Glad to hear.  It's nice to have a professional helping me out.

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George Thomas

Finally, enough information for an update on this very nice font.

I contacted the daughter of the producer of the show. She confirmed that it was a low-budget show and did not have money in the budget for typesetting the title cards, so it likely was done manually -- either rub-on or hand-lettering. Since her mother was involved in film-making and also worked on Rainbow Quest, she may have had personal resources in the film business to produce the cards.

I also contacted the studio where the show was filmed and lucked into contacting a production person who was there during that time and actually knew Pete Seeger. Their in-house artist used rub-on lettering almost exclusively, usually Helvetica Bold. He said since Rainbow Quest was not an in-house production the producers likely provided their own title cards.

The daughter of the producer gave me contact information for Pete Seeger's daughter since she had turned over all remaining papers and rights for the show to her. She thought there might be a slim chance of something in the papers that would be helpful. I attempted to contact Seeger's daughter via email and postal mail with my questions but never got a response.

I searched all of the old rub-on and phototype resources I own or could find hoping to find such a font, but no luck. So at this point the trail ends with the conclusion it likely was manually prepared rather than typeset.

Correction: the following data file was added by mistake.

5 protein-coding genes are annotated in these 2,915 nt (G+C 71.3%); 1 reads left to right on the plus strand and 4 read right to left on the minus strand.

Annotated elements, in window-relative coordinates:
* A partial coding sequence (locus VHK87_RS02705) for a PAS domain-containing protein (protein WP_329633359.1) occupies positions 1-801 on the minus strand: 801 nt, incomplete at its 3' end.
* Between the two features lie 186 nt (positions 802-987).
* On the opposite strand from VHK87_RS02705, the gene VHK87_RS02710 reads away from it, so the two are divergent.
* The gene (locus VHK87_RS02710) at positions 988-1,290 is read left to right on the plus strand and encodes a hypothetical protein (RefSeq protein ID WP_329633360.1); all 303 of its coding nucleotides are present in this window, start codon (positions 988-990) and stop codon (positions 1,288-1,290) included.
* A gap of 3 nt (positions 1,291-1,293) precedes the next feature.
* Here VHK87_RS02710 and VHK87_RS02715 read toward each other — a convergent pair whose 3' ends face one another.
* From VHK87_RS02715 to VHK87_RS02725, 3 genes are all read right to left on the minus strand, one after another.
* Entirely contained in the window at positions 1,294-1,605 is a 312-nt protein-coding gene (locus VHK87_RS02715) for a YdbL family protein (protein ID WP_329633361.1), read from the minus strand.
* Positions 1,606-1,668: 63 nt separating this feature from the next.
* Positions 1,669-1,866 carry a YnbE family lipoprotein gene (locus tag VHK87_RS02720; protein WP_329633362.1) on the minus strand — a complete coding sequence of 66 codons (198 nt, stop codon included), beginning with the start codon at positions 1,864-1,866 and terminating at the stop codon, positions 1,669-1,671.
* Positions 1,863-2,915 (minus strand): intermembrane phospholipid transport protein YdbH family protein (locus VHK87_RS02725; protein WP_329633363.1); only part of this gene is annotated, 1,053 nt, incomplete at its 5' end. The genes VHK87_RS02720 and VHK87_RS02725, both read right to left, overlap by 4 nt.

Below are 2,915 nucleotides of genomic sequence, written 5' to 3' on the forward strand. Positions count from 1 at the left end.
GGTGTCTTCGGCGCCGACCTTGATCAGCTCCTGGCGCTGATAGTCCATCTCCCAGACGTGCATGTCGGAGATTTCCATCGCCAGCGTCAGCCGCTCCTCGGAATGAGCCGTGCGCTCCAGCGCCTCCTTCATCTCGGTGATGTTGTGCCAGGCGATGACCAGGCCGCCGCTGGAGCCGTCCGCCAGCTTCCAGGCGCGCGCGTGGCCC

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albin1997536
6 minutes ago, George Thomas said:

Finally, enough information for an update on this very nice font.

I contacted the daughter of the producer of the show. She confirmed that it was a low-budget show and did not have money in the budget for typesetting the title cards, so it likely was done manually -- either rub-on or hand-lettering. Since her mother was involved in film-making and also worked on Rainbow Quest, she may have had personal resources in the film business to produce the cards.

I also contacted the studio where the show was filmed and lucked into contacting a production person who was there during that time and actually knew Pete Seeger. Their in-house artist used rub-on lettering almost exclusively, usually Helvetica Bold. He said since Rainbow Quest was not an in-house production the producers likely provided their own title cards.

The daughter of the producer gave me contact information for Pete Seeger's daughter since she had turned over all remaining papers and rights for the show to her. She thought there might be a slim chance of something in the papers that would be helpful. I attempted to contact Seeger's daughter via email and postal mail with my questions but never got a response.

I searched all of the old rub-on and phototype resources I own or could find hoping to find such a font, but no luck. So at this point the trail ends with the conclusion it likely was manually prepared rather than typeset.

I really appreciate all the work you've put in. Many thanks for all the effort. I suppose the only thing to do then is to recreate the font myself. Ive got a really rough version of it made from cleaned up and adjusted screenshots but im far from a typography expert so it obviously wont look as pretty as the original. 

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George Thomas

@albin1997536, thank you. It was an interesting search, and worth the effort because it really is a nice face.